Life

Melbourne: Gamelan, elephants
and 'Jackpot'


Dewi Anggraeni, Contributor, Melbourne, Australia

The weather in late summer in Melbourne, with a whiff of autumn round the corner, can be very pleasant. With some humidity thrown in, West Javanese visitors missing their hometowns of Bandung or Cianjur may well be bitten by extreme nostalgia.

It was during a day like this recently that visitors to the Melbourne Zoo were treated to a pleasant cultural experience. Stepping into Kampung Gajah, they entered a tropical forest and, mingling with the humid atmosphere, were the clear liquid sounds of Sundanese music.

Suspecting that the music came from a hidden tape or CD recorder, the visitors, many of them schoolchildren enjoying the last moments of their holidays, accompanied by one or both of their parents, ambled along, watching with varying degrees of amusement the elephants being bathed in the pool designed for that purpose at the zoo.

Mek Kapah was clearly enjoying the luxury of being made prima donna of her herd, lifting one foot at a time to receive a pachyderm pedicure.

As the visitors continued approaching the source of the music, walking past Toko Suvenir and other signs in Indonesian and Thai languages, they realized that a live gamelan orchestra was actually playing in the open Function Center, next to Mek Kapah Cafe.

Group after group would come close to watch them play, then retreat to the outdoor caf for refreshments and continue listening from there. The male musicians wore various traditional hats and colorful sarongs, while the women were clad in sarongs and matching sashes. The facial features revealed Caucasian, Eurasian, Indonesian and Chinese ethnicities.

Though there are now 48 gamelan groups throughout Australia, and gamelan music is played on several radio programs, not many young Australians, or their parents for that matter, have seen a live gamelan orchestra performance.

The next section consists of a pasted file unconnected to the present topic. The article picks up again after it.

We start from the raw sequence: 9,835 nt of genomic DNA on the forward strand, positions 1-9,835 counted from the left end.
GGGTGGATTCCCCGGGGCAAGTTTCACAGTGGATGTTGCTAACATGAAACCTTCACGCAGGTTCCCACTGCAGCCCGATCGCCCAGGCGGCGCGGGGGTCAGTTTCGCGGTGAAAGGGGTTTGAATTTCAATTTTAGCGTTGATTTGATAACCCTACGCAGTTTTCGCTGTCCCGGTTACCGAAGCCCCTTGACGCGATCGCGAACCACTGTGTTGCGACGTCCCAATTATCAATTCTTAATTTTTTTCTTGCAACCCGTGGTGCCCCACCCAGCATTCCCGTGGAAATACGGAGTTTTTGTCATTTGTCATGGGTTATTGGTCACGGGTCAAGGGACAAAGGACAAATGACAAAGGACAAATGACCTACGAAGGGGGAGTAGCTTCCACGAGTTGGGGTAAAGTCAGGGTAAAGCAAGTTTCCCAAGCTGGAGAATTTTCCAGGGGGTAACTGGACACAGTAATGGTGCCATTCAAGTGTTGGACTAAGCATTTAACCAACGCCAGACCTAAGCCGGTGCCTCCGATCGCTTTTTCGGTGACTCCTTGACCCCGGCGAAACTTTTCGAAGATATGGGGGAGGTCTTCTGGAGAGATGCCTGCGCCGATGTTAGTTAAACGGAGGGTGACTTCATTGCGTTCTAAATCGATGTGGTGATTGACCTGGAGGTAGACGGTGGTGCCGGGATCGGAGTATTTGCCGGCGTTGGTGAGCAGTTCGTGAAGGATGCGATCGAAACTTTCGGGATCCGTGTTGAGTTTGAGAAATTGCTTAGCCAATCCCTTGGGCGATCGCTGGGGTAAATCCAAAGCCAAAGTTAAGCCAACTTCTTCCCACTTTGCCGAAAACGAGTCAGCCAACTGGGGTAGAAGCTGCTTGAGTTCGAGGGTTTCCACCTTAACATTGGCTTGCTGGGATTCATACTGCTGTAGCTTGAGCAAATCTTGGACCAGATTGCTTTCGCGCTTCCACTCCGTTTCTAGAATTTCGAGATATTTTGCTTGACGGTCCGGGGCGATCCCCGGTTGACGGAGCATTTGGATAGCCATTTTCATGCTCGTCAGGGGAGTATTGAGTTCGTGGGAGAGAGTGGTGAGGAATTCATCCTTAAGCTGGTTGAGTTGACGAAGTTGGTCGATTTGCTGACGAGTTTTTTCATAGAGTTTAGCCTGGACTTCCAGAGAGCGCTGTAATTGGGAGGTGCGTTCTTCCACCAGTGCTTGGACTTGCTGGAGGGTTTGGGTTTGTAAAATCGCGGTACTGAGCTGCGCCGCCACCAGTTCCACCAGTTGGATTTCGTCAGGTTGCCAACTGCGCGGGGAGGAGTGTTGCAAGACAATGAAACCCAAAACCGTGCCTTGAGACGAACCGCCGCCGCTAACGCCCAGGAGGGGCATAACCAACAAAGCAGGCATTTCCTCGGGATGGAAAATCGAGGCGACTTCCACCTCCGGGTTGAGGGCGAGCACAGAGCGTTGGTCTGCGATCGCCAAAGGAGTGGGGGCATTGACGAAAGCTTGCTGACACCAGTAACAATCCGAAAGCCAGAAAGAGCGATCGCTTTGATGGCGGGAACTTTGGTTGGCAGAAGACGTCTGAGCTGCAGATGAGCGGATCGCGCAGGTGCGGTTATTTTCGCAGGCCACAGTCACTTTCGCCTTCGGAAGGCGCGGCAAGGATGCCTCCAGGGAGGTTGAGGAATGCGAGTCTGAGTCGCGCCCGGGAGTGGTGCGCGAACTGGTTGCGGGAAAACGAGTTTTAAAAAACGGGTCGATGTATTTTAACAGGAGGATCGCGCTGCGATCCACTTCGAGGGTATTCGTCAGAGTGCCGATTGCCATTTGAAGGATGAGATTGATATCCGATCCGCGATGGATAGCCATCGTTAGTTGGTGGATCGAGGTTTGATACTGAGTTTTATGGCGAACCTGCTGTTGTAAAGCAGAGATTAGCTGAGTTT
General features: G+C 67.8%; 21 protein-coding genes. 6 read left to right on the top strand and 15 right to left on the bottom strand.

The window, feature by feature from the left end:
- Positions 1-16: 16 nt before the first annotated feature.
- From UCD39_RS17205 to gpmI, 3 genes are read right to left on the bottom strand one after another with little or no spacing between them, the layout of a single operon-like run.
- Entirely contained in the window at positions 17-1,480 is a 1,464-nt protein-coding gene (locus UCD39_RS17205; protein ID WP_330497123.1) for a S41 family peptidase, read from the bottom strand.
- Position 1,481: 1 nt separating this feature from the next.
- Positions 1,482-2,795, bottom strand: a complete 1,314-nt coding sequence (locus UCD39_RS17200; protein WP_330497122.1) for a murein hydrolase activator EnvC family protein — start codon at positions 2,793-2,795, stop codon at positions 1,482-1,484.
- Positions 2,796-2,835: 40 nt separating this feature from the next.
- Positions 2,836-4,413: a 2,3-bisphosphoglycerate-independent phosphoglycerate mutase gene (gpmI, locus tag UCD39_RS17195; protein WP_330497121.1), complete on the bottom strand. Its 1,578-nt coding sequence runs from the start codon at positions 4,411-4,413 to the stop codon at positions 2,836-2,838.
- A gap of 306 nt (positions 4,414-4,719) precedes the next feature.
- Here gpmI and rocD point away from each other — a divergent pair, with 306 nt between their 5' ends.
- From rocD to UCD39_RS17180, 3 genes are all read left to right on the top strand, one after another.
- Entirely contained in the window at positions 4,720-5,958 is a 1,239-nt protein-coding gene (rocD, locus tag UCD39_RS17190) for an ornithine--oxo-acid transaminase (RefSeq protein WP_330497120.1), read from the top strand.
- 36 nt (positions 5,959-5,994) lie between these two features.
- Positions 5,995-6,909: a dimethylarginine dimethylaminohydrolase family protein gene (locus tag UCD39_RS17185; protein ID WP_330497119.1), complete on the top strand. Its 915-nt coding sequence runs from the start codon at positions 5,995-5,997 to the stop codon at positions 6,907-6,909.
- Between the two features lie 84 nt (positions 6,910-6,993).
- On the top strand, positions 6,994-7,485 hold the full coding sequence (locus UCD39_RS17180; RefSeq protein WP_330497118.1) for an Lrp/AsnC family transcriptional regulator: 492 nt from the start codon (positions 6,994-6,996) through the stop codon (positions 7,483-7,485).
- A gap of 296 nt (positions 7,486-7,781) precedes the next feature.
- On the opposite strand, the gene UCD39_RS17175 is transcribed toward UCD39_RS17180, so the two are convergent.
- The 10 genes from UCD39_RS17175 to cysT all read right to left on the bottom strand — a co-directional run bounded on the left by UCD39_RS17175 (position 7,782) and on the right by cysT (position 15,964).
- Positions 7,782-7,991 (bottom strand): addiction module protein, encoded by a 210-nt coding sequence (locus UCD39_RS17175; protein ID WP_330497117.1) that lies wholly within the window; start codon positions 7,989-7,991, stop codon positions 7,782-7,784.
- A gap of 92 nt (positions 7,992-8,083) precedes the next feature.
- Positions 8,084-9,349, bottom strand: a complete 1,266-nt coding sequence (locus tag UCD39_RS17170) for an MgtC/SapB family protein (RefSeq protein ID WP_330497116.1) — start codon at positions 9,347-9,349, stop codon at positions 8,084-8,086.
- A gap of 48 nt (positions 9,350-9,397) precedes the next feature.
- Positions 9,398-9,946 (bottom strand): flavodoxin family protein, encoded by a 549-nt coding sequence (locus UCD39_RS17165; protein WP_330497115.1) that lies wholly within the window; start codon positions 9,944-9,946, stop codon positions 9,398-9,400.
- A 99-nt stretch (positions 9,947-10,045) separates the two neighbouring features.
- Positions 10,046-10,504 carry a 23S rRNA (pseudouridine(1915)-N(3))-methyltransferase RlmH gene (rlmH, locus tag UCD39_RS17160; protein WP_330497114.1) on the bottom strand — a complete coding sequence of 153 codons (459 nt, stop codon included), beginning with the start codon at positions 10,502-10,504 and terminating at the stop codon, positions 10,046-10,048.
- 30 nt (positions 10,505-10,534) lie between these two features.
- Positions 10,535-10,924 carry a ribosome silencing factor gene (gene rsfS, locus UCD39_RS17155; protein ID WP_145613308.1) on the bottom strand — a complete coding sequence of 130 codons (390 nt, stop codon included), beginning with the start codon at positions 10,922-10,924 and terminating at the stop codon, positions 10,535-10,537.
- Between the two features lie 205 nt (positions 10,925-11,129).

The zoo outfit is particularly rare, because most of the orchestras performing in various parts of the country are Javanese, while this one is a gamelan degung, a traditional Sundanese ensemble. And the tunes played were Jipang Trawa, Catrik, Sampak, Jeruk Bali, Sulanaga and the nostalgia-invoking Cing-cang-keling.

The director, 33-year-old Sundanese-speaking Australian Peter Tasker, explained that the orchestra was part of Sanggar Dharma Nusantara, a group which combines elements of gamelan degung with the martial art of pencak silat, often performed as kata, or with dance steps.

Tasker's love affair with Sundanese music began when he heard his cousin's cassette of gamelan degung, which stirred the esthetic sensibility of this contemporary musician. He then sought to learn more about the music genre, and as luck would have it, won a scholarship to study Sundanese arts at the arts institute in Bandung.

Tasker does not claim to know everything about gamelan degung.

""I came to realize that perhaps in 20 years, I may understand some of this incredibly beautiful and deceivingly complex music,"" he said modestly.

Another pleasing aspect of directing this musical group is the opportunity to find kindred spirits with people of different ethnic backgrounds; Sundanese, Javanese, Batak-Sundanese, Caucasian, Eurasian and Chinese. Those who performed at the Melbourne Zoo were Arsisto Ambyo, Lily Djajamihardja, Nani Pollard, Bela Kusumah, David Westrip, Rowan Gould, Jennie Dong and Tasker himself. Understandably, it is not always possible to rally up all the members for any one performance.

All the musicians are multiskilled, well-versed in at least more than one instrument. The fact that they rotate when performing adds to the impression of the fluid quality of the music itself, as well as the fascination of the children in the audience.

Tasker believes that the group will be performing again in the Melbourne Zoo's autumn program in April.

""We were invited by Melbourne Community Gamelan, who was in turn invited by the Discovery Learning Center at the Melbourne Zoo as part of their community programs.""

The versatility of the musicians was clearly demonstrated when Bela Kusumah, accompanied by gentle background music, acted as a puppeteer, animating the puppet Cepot who introduced the program, and the members of the group.

""Good morning, ladies and gentlemen, boys and girls, my name is Cepot. On my right are Jennie and Nani, on my left are Tito and Lily, and behind me is ...

Just then a young boy asked his mother, ""Mummy, why's the puppet called Jackpot?""

Nani and Lily checked their smile, but kept playing. And somehow the spell was broken. No, we were not in West Java, we were in Melbourne, among Australian schoolchildren and their parents.

Nonetheless, that did not detract from the overall beauty of the environment: the tropical trees, the humidity, the elephants, and the music, all merged into the consciousness.

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